Archive for trilogies

la belle sauvage [book review]

Posted in Statistics with tags , , , , , , , , , , , , , , , on February 25, 2018 by xi'an

Another book I brought back from Austin. And another deeply enjoyable one, although not the end of a trilogy of trilogies this time. This book, La Belle Sauvage, is first in a new trilogy by Philip Pullman that goes back to the early infancy of the hero of His Dark Materials, Lyra. Later volumes will take place after the first trilogy.

This is very much a novel about Oxford, to the point it sometimes seems written only for people with an Oxonian connection. After all, the author is living in Oxford… (Having the boat of the two characters passing by the [unnamed] department of Statistics at St. Giles carried away by the flood was a special sentence for me!)

Also, in continuation of His Dark Materials, a great steampunk universe, with a very oppressive Church and so far a limited used of magicks! Limited to the daemons, again in continuation with past volumes…

Now, some passages of the book remind me of Ishiguro’s buried giant, in the sense that the characters meeting myths from other stories may “really” meet them or instead dream. This is for instance the case when they accost at a property where an outworldy party is taking place and no-one is noticing them. Or when they meet a true giant that is a river deity, albeit not in the spirit of Ben Aaronovitch’s Rivers of London novels.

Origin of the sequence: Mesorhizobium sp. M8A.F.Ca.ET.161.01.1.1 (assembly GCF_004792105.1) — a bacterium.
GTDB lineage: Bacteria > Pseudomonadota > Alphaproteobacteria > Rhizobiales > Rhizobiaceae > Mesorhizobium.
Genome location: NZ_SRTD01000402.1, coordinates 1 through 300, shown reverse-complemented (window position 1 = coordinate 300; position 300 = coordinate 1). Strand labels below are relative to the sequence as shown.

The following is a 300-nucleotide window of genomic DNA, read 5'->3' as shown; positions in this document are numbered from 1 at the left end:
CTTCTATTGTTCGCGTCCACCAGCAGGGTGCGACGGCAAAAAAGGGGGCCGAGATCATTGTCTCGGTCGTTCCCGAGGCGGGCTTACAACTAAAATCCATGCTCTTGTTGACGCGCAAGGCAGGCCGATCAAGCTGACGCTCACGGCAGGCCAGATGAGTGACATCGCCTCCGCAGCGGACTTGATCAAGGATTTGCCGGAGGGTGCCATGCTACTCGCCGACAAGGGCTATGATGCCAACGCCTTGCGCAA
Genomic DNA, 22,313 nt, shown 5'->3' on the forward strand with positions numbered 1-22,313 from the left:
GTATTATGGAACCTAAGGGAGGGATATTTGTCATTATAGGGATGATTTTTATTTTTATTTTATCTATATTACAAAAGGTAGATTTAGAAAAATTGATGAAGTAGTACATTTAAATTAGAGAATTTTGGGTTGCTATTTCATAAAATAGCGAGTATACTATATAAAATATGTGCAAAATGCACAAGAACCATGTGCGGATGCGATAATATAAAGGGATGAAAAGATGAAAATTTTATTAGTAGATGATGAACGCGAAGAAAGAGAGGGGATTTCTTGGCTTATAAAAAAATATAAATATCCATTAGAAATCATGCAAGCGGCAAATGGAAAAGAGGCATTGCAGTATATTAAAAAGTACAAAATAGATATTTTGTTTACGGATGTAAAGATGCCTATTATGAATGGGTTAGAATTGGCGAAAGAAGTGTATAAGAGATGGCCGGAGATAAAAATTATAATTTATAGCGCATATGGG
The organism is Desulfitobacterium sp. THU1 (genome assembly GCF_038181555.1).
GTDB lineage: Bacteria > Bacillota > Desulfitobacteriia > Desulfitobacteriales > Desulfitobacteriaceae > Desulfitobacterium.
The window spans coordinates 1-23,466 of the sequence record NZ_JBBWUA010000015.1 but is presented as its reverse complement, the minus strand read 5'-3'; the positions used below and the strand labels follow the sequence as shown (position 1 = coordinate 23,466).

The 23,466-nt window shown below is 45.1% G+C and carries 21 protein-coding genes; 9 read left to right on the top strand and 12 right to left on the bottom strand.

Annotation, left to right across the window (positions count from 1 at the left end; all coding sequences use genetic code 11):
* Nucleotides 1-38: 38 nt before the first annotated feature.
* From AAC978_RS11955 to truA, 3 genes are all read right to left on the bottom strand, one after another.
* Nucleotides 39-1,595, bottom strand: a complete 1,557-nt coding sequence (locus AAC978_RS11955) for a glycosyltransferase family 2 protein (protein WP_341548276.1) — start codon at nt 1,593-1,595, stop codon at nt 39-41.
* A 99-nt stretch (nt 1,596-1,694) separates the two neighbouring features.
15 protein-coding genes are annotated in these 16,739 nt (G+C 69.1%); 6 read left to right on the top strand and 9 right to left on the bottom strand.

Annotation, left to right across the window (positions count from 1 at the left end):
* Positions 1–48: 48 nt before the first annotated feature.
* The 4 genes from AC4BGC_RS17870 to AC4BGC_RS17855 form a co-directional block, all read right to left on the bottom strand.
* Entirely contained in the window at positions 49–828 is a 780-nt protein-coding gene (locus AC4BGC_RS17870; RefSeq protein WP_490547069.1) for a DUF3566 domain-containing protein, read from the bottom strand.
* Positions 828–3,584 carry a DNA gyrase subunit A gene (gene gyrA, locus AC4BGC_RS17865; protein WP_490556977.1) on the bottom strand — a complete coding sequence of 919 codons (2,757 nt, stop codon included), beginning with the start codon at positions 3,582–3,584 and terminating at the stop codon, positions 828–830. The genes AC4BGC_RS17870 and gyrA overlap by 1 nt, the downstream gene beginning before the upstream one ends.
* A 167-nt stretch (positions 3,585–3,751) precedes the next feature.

The story is written in the time honoured setup of teenager discovery travels, with not so much to discover as the whole country is covered by water. And the travel gets a wee bit boring after a while, with a wee bit too many coincidences, the inexplicable death (?) of a villain, and an hurried finale, where the reverse trip of the main characters takes a page rather than one book…

Trivia: La Belle Sauvage was also the name of the pub in Ludgate Hill where Pocahontas and her brother Tomocomo stayed when they first arrived in London. And The Trout is a true local pub, on the other side of Port Meadow [although I never managed to run that far in that direction while staying in St. Hugh, Oxford, last time, the meadow being flooded!].

Looking forward the second volume (already written, so no risk of The Name of the Wind or Game of Thrones quagmires, i.e., an endless wait for the next volume!), hoping the author keeps up the good work, the right tension in the story, and avoids by all means parallel universes, which were so annoying in the first trilogy! (I do remember loosing interest in the story during the second book and having trouble finishing the third one. I am not sure my son [who started before me] ever completed the trilogy…)

ancillaries [book review]

Posted in Books, Kids, pictures, Travel with tags , , , , , , , on June 5, 2016 by xi'an


“When you’re doing something like this (…) the odds are irrelevant. You don’t need to know the odds. ”